– Au cours de cette conférence les trois volets suivants doivent être présentés :
- les résultats de la nouvelle enquête statistique sur les bibliothèques publiques et universitaires menée par l’UNESCO;
- les développements récents en termes de statistiques, d’évaluation de la performance et d’études par étalonnage dans les bibliothèques publiques et universitaires;
- quelques initiatives de coopération internationale dans la collecte de statistiques et de l’évaluation des services de bibliothèques
I have proposed a paper on indicator development – based on Norwegian experiences since 2002:
The high cost of quality: Technical and political issues in library indicator development
Statistical systems change slowly.
Norway’s system of library statistics, which was last thoroughly revised around 1980, is clearly outdated. It does not satisfy the current needs of the library community. Librarians started to voice their dissatisfaction around 2002 – and their protests culminated at the biannual library conference (in Trondheim) in March 2006. More than a hundred delegates attended a meeting on statistics that asked for revision and renewal. After a substantial amount of lobbying, the Central Bureau of Statistics (CBS) changed some of their library indicators a few months later, making them more relevant for current decision-making.
This was only a start, however. CBS publishes only a small number of indicators, with an emphasis on public libraries. The CBS gets their basic data from The Norwegian Archive, Library and Museum Authority, which collects a full range of library statistics. All public, school, academic and special libraries report detailed annual data. The Authority publishes an annual report, but not the full data set.
There is an increasing need for data in library evaluation and planning, in library research, and – not least – for library advocacy. At the moment, these needs are only partly satisfied. The Authority started an open-ended revision process in the spring 2007 – and some early results are available. But the whole process moves slowly. Official statistics resist change, for bureaucratic, economic and technical reasons, and the interests of the practitioners must be vigorously promoted to make a real impact.
In this paper we analyze the development of new indicators as a combined technical and political process, with the Norwegian public library sector as a case. We look at the changes that have occurred since 2005 – and their impact on library debates and decision-making till now. We consider the technical and political arguments for new indicators – and identify the forces that hamper their introduction.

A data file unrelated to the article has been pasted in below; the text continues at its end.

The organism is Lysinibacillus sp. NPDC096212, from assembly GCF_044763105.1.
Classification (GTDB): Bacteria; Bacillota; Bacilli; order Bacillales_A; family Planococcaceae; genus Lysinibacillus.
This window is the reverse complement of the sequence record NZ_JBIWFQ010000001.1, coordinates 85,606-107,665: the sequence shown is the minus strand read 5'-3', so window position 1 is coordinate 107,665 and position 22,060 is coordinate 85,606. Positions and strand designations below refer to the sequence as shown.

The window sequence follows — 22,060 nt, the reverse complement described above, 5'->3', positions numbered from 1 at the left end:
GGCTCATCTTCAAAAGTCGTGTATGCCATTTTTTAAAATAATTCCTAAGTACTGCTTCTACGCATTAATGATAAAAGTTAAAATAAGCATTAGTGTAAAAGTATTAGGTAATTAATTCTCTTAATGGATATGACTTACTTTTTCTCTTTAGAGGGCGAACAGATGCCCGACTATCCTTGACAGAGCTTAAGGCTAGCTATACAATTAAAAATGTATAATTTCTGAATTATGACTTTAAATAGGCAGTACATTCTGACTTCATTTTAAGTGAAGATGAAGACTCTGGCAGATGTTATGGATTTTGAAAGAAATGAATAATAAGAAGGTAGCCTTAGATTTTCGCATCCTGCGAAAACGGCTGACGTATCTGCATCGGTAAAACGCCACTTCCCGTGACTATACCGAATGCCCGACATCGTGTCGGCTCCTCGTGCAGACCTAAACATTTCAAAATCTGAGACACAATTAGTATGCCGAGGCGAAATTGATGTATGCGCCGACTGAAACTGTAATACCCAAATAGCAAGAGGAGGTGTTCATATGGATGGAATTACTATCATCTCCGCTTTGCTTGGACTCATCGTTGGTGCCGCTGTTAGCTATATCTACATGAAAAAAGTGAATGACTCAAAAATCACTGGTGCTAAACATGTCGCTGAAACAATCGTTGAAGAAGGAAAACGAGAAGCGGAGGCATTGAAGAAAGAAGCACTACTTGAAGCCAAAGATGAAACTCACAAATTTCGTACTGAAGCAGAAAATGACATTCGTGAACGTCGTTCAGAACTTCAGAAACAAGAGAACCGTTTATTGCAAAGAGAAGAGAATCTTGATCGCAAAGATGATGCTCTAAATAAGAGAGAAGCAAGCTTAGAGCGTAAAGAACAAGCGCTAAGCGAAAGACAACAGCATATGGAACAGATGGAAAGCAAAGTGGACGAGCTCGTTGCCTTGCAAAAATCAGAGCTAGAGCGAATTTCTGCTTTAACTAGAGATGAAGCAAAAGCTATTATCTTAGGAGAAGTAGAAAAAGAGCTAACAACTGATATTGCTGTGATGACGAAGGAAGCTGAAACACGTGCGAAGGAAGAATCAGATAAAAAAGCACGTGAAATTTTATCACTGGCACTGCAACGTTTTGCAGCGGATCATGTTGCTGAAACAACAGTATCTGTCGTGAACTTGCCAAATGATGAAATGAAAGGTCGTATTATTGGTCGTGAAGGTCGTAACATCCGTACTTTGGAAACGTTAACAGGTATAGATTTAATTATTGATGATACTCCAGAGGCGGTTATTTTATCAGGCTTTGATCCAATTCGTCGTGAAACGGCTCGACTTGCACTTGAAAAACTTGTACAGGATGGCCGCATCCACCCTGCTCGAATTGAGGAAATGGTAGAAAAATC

Evidence-based thinking, which started in medicine, has started to influence nursing, teaching, social work – and librarianship. The need for balanced, relevant and up-to-date information is increasing. Our current approach to data gathering, processing, presentation and interpretation is rather traditional and mechanical, however. Neither the Authority nor the libraries themselves are accustomed to detailed quantitative analyses of library operations.
The discipline of statistics offer many ways through which data collection could be simplified and data analysis enhanced. The paper – which is based on extensive practical work with the issues, the indicators and the data sets involved – will present several specific proposals which may be included in the next round of revisions. Nearly all of these would be relevant for many other countries and their systems of library statistics.
I already wrote a paper (in Norwegian) covering the first phase (2002-2006) of the change proces – which basically involved the CBS. It was published in the Danish journal of library research. The current, second phase involves broader and deeper change, however.
I cover the issues regularly in my blog Plinius (in Norwegian) – but would like to present them to a wider audience.